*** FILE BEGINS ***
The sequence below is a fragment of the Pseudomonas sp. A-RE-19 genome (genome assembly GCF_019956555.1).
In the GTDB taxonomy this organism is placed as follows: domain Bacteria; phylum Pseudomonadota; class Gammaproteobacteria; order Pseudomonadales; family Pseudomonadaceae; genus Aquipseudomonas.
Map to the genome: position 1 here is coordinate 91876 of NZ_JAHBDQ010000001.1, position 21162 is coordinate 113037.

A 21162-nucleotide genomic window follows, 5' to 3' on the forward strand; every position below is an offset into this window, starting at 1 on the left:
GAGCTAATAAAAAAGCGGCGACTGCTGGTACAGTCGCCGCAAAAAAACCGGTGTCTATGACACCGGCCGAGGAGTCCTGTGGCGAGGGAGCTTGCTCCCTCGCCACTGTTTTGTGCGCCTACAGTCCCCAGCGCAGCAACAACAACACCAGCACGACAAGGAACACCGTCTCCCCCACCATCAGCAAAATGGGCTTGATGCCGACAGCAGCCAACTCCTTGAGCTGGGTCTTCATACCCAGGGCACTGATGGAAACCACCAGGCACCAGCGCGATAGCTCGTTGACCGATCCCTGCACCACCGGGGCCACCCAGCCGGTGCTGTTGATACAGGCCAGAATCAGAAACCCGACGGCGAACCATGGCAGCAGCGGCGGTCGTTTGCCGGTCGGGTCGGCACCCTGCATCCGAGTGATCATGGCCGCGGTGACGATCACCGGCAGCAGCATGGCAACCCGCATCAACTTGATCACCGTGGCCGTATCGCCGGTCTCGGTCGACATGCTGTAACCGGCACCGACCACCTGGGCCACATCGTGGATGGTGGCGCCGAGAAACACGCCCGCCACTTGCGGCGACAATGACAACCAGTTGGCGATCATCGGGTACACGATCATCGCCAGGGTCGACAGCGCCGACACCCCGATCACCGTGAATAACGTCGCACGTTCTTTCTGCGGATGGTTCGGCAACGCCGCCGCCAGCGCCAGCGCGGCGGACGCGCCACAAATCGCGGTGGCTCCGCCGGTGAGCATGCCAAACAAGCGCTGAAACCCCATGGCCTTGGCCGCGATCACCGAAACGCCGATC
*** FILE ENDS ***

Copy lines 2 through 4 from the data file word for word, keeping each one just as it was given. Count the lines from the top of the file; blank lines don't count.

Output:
In the GTDB taxonomy this organism is placed as follows: domain Bacteria; phylum Pseudomonadota; class Gammaproteobacteria; order Pseudomonadales; family Pseudomonadaceae; genus Aquipseudomonas.
Map to the genome: position 1 here is coordinate 91876 of NZ_JAHBDQ010000001.1, position 21162 is coordinate 113037.

A 21162-nucleotide genomic window follows, 5' to 3' on the forward strand; every position below is an offset into this window, starting at 1 on the left: